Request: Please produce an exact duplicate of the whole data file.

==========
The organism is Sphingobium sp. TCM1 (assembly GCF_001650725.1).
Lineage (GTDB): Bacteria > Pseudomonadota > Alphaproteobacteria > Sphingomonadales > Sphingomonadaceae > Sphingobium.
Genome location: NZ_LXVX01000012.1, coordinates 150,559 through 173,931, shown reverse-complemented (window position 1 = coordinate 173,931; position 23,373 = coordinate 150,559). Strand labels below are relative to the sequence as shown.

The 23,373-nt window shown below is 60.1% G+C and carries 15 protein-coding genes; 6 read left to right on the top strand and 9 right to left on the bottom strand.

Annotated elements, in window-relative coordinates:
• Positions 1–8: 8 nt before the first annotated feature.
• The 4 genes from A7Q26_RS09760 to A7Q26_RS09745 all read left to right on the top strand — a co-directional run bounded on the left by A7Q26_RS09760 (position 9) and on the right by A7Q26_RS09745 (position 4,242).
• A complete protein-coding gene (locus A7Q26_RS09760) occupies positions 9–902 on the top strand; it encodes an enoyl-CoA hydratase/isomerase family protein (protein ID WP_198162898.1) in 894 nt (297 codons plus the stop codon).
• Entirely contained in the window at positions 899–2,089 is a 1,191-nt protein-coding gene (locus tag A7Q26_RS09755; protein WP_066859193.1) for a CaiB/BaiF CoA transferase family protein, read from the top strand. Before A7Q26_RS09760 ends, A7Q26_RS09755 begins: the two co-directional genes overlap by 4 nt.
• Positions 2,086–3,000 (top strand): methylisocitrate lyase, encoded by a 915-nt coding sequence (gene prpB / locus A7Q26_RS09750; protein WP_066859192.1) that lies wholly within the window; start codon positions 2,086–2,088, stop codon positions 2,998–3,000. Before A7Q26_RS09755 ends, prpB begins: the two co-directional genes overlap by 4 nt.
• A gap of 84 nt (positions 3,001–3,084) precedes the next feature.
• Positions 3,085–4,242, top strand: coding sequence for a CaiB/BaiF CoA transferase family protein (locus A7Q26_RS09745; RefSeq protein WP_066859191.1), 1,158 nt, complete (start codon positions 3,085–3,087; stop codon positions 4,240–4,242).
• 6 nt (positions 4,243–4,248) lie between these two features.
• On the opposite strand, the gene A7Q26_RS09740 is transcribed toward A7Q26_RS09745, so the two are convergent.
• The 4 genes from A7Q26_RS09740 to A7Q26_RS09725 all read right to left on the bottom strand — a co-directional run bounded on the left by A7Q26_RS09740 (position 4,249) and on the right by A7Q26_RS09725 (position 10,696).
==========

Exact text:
The organism is Sphingobium sp. TCM1 (assembly GCF_001650725.1).
Lineage (GTDB): Bacteria > Pseudomonadota > Alphaproteobacteria > Sphingomonadales > Sphingomonadaceae > Sphingobium.
Genome location: NZ_LXVX01000012.1, coordinates 150,559 through 173,931, shown reverse-complemented (window position 1 = coordinate 173,931; position 23,373 = coordinate 150,559). Strand labels below are relative to the sequence as shown.

The 23,373-nt window shown below is 60.1% G+C and carries 15 protein-coding genes; 6 read left to right on the top strand and 9 right to left on the bottom strand.

Annotated elements, in window-relative coordinates:
• Positions 1–8: 8 nt before the first annotated feature.
• The 4 genes from A7Q26_RS09760 to A7Q26_RS09745 all read left to right on the top strand — a co-directional run bounded on the left by A7Q26_RS09760 (position 9) and on the right by A7Q26_RS09745 (position 4,242).
• A complete protein-coding gene (locus A7Q26_RS09760) occupies positions 9–902 on the top strand; it encodes an enoyl-CoA hydratase/isomerase family protein (protein ID WP_198162898.1) in 894 nt (297 codons plus the stop codon).
• Entirely contained in the window at positions 899–2,089 is a 1,191-nt protein-coding gene (locus tag A7Q26_RS09755; protein WP_066859193.1) for a CaiB/BaiF CoA transferase family protein, read from the top strand. Before A7Q26_RS09760 ends, A7Q26_RS09755 begins: the two co-directional genes overlap by 4 nt.
• Positions 2,086–3,000 (top strand): methylisocitrate lyase, encoded by a 915-nt coding sequence (gene prpB / locus A7Q26_RS09750; protein WP_066859192.1) that lies wholly within the window; start codon positions 2,086–2,088, stop codon positions 2,998–3,000. Before A7Q26_RS09755 ends, prpB begins: the two co-directional genes overlap by 4 nt.
• A gap of 84 nt (positions 3,001–3,084) precedes the next feature.
• Positions 3,085–4,242, top strand: coding sequence for a CaiB/BaiF CoA transferase family protein (locus A7Q26_RS09745; RefSeq protein WP_066859191.1), 1,158 nt, complete (start codon positions 3,085–3,087; stop codon positions 4,240–4,242).
• 6 nt (positions 4,243–4,248) lie between these two features.
• On the opposite strand, the gene A7Q26_RS09740 is transcribed toward A7Q26_RS09745, so the two are convergent.
• The 4 genes from A7Q26_RS09740 to A7Q26_RS09725 all read right to left on the bottom strand — a co-directional run bounded on the left by A7Q26_RS09740 (position 4,249) and on the right by A7Q26_RS09725 (position 10,696).